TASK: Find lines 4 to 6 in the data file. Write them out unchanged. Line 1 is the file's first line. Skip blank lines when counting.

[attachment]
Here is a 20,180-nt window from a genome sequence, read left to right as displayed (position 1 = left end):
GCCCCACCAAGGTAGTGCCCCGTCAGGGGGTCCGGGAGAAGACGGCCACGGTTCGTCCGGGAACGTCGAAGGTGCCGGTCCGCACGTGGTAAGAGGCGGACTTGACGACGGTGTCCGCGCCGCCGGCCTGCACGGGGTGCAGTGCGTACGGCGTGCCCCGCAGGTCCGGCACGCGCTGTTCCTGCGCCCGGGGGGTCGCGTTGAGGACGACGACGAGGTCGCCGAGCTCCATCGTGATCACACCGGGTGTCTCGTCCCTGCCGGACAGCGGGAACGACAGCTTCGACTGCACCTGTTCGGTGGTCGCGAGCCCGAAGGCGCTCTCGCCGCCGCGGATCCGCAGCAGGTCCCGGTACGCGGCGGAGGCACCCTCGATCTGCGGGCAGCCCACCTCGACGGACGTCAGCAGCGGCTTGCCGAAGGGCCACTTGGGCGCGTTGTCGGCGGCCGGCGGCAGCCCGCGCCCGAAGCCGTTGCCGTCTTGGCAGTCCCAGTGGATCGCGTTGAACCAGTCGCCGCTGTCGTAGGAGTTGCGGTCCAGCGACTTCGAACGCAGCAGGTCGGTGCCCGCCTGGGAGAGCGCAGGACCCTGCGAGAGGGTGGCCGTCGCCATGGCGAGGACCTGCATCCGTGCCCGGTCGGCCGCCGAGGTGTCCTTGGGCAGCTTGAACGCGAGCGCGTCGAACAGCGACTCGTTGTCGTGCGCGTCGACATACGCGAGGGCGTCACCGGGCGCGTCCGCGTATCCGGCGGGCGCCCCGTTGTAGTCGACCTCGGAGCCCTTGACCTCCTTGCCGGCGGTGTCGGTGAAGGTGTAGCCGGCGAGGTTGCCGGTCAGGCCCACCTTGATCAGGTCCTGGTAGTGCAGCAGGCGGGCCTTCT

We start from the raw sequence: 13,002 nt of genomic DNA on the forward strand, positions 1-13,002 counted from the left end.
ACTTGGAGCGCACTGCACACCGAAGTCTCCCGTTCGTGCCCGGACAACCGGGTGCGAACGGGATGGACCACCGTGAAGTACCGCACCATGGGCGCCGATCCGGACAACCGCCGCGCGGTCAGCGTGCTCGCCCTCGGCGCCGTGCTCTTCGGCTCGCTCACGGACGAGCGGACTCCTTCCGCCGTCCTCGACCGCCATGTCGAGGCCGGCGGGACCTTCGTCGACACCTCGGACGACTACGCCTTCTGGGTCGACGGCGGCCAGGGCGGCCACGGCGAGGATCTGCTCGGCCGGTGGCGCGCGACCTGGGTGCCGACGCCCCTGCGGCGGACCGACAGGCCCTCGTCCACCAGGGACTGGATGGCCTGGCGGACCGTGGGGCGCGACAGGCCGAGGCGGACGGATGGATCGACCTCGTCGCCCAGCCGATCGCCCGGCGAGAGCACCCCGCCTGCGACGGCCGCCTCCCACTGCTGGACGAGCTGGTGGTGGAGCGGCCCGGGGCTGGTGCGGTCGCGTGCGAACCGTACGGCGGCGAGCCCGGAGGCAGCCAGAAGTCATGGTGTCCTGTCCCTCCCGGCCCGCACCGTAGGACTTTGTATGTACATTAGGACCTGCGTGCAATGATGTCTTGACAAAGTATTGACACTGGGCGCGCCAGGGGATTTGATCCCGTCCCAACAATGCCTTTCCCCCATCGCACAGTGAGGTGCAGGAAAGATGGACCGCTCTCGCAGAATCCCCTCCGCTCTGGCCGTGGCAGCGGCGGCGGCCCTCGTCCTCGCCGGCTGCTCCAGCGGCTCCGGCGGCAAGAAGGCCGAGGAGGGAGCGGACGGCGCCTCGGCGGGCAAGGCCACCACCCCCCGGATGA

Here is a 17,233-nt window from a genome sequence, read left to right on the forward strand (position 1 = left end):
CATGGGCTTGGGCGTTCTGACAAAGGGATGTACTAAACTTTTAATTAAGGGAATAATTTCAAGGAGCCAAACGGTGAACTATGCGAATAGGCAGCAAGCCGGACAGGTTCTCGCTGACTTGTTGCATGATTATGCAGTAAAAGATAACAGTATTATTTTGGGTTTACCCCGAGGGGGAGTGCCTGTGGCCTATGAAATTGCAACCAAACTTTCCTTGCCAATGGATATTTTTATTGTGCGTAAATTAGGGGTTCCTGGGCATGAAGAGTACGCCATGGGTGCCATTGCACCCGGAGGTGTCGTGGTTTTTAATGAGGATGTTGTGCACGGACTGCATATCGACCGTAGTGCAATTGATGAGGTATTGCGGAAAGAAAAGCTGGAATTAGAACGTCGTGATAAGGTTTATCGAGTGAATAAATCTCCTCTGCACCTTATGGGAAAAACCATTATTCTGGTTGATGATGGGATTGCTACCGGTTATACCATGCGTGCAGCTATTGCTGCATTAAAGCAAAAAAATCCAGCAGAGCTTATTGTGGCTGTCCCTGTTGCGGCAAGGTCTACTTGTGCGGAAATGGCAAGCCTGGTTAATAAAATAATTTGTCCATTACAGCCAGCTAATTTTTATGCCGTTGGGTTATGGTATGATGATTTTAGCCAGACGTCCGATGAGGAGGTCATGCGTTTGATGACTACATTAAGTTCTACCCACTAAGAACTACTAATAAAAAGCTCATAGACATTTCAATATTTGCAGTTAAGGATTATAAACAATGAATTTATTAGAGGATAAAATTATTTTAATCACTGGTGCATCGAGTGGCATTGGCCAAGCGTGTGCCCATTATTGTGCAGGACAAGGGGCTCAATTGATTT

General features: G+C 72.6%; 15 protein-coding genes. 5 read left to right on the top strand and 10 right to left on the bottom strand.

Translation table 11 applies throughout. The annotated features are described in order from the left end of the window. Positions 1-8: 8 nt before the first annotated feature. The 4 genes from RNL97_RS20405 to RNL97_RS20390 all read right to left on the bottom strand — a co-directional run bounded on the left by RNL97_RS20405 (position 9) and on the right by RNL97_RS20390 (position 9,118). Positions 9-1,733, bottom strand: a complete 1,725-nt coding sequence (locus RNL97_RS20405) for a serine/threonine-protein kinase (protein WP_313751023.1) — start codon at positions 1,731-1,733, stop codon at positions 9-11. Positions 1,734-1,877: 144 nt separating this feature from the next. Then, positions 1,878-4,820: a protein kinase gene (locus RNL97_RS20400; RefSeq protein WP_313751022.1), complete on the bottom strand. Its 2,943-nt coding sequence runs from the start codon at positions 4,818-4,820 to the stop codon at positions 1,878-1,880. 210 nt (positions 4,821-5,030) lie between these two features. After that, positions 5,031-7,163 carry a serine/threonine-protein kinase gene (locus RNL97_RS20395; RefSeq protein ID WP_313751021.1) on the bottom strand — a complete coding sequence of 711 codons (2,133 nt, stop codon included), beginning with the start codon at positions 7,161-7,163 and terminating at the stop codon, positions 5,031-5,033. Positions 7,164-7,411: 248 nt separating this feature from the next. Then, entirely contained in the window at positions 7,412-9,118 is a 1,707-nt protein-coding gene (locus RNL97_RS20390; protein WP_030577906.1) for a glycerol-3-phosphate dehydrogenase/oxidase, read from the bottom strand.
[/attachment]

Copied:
ACTTGGAGCGCACTGCACACCGAAGTCTCCCGTTCGTGCCCGGACAACCGGGTGCGAACGGGATGGACCACCGTGAAGTACCGCACCATGGGCGCCGATCCGGACAACCGCCGCGCGGTCAGCGTGCTCGCCCTCGGCGCCGTGCTCTTCGGCTCGCTCACGGACGAGCGGACTCCTTCCGCCGTCCTCGACCGCCATGTCGAGGCCGGCGGGACCTTCGTCGACACCTCGGACGACTACGCCTTCTGGGTCGACGGCGGCCAGGGCGGCCACGGCGAGGATCTGCTCGGCCGGTGGCGCGCGACCTGGGTGCCGACGCCCCTGCGGCGGACCGACAGGCCCTCGTCCACCAGGGACTGGATGGCCTGGCGGACCGTGGGGCGCGACAGGCCGAGGCGGACGGATGGATCGACCTCGTCGCCCAGCCGATCGCCCGGCGAGAGCACCCCGCCTGCGACGGCCGCCTCCCACTGCTGGACGAGCTGGTGGTGGAGCGGCCCGGGGCTGGTGCGGTCGCGTGCGAACCGTACGGCGGCGAGCCCGGAGGCAGCCAGAAGTCATGGTGTCCTGTCCCTCCCGGCCCGCACCGTAGGACTTTGTATGTACATTAGGACCTGCGTGCAATGATGTCTTGACAAAGTATTGACACTGGGCGCGCCAGGGGATTTGATCCCGTCCCAACAATGCCTTTCCCCCATCGCACAGTGAGGTGCAGGAAAGATGGACCGCTCTCGCAGAATCCCCTCCGCTCTGGCCGTGGCAGCGGCGGCGGCCCTCGTCCTCGCCGGCTGCTCCAGCGGCTCCGGCGGCAAGAAGGCCGAGGAGGGAGCGGACGGCGCCTCGGCGGGCAAGGCCACCACCCCCCGGATGA

Here is a 17,233-nt window from a genome sequence, read left to right on the forward strand (position 1 = left end):
CATGGGCTTGGGCGTTCTGACAAAGGGATGTACTAAACTTTTAATTAAGGGAATAATTTCAAGGAGCCAAACGGTGAACTATGCGAATAGGCAGCAAGCCGGACAGGTTCTCGCTGACTTGTTGCATGATTATGCAGTAAAAGATAACAGTATTATTTTGGGTTTACCCCGAGGGGGAGTGCCTGTGGCCTATGAAATTGCAACCAAACTTTCCTTGCCAATGGATATTTTTATTGTGCGTAAATTAGGGGTTCCTGGGCATGAAGAGTACGCCATGGGTGCCATTGCACCCGGAGGTGTCGTGGTTTTTAATGAGGATGTTGTGCACGGACTGCATATCGACCGTAGTGCAATTGATGAGGTATTGCGGAAAGAAAAGCTGGAATTAGAACGTCGTGATAAGGTTTATCGAGTGAATAAATCTCCTCTGCACCTTATGGGAAAAACCATTATTCTGGTTGATGATGGGATTGCTACCGGTTATACCATGCGTGCAGCTATTGCTGCATTAAAGCAAAAAAATCCAGCAGAGCTTATTGTGGCTGTCCCTGTTGCGGCAAGGTCTACTTGTGCGGAAATGGCAAGCCTGGTTAATAAAATAATTTGTCCATTACAGCCAGCTAATTTTTATGCCGTTGGGTTATGGTATGATGATTTTAGCCAGACGTCCGATGAGGAGGTCATGCGTTTGATGACTACATTAAGTTCTACCCACTAAGAACTACTAATAAAAAGCTCATAGACATTTCAATATTTGCAGTTAAGGATTATAAACAATGAATTTATTAGAGGATAAAATTATTTTAATCACTGGTGCATCGAGTGGCATTGGCCAAGCGTGTGCCCATTATTGTGCAGGACAAGGGGCTCAATTGATTT